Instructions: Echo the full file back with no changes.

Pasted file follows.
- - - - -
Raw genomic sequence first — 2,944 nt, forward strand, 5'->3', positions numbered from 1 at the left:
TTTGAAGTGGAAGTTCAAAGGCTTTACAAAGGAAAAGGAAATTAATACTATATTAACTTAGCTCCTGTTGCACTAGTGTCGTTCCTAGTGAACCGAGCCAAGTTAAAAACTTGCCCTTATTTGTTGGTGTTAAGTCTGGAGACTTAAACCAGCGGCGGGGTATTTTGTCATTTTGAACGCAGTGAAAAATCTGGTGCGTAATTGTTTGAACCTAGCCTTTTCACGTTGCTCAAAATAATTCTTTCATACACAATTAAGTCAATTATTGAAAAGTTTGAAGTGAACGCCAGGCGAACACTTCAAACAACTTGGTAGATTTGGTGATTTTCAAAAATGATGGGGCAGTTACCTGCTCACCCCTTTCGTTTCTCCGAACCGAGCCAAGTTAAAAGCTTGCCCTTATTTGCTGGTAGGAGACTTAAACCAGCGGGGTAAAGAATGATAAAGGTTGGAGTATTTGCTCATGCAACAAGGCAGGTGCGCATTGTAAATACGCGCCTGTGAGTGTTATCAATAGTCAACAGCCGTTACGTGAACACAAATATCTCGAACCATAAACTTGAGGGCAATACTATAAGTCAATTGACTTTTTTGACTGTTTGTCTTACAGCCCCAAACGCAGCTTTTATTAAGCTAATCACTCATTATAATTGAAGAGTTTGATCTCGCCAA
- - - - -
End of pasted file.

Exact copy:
Raw genomic sequence first — 2,944 nt, forward strand, 5'->3', positions numbered from 1 at the left:
TTTGAAGTGGAAGTTCAAAGGCTTTACAAAGGAAAAGGAAATTAATACTATATTAACTTAGCTCCTGTTGCACTAGTGTCGTTCCTAGTGAACCGAGCCAAGTTAAAAACTTGCCCTTATTTGTTGGTGTTAAGTCTGGAGACTTAAACCAGCGGCGGGGTATTTTGTCATTTTGAACGCAGTGAAAAATCTGGTGCGTAATTGTTTGAACCTAGCCTTTTCACGTTGCTCAAAATAATTCTTTCATACACAATTAAGTCAATTATTGAAAAGTTTGAAGTGAACGCCAGGCGAACACTTCAAACAACTTGGTAGATTTGGTGATTTTCAAAAATGATGGGGCAGTTACCTGCTCACCCCTTTCGTTTCTCCGAACCGAGCCAAGTTAAAAGCTTGCCCTTATTTGCTGGTAGGAGACTTAAACCAGCGGGGTAAAGAATGATAAAGGTTGGAGTATTTGCTCATGCAACAAGGCAGGTGCGCATTGTAAATACGCGCCTGTGAGTGTTATCAATAGTCAACAGCCGTTACGTGAACACAAATATCTCGAACCATAAACTTGAGGGCAATACTATAAGTCAATTGACTTTTTTGACTGTTTGTCTTACAGCCCCAAACGCAGCTTTTATTAAGCTAATCACTCATTATAATTGAAGAGTTTGATCTCGCCAA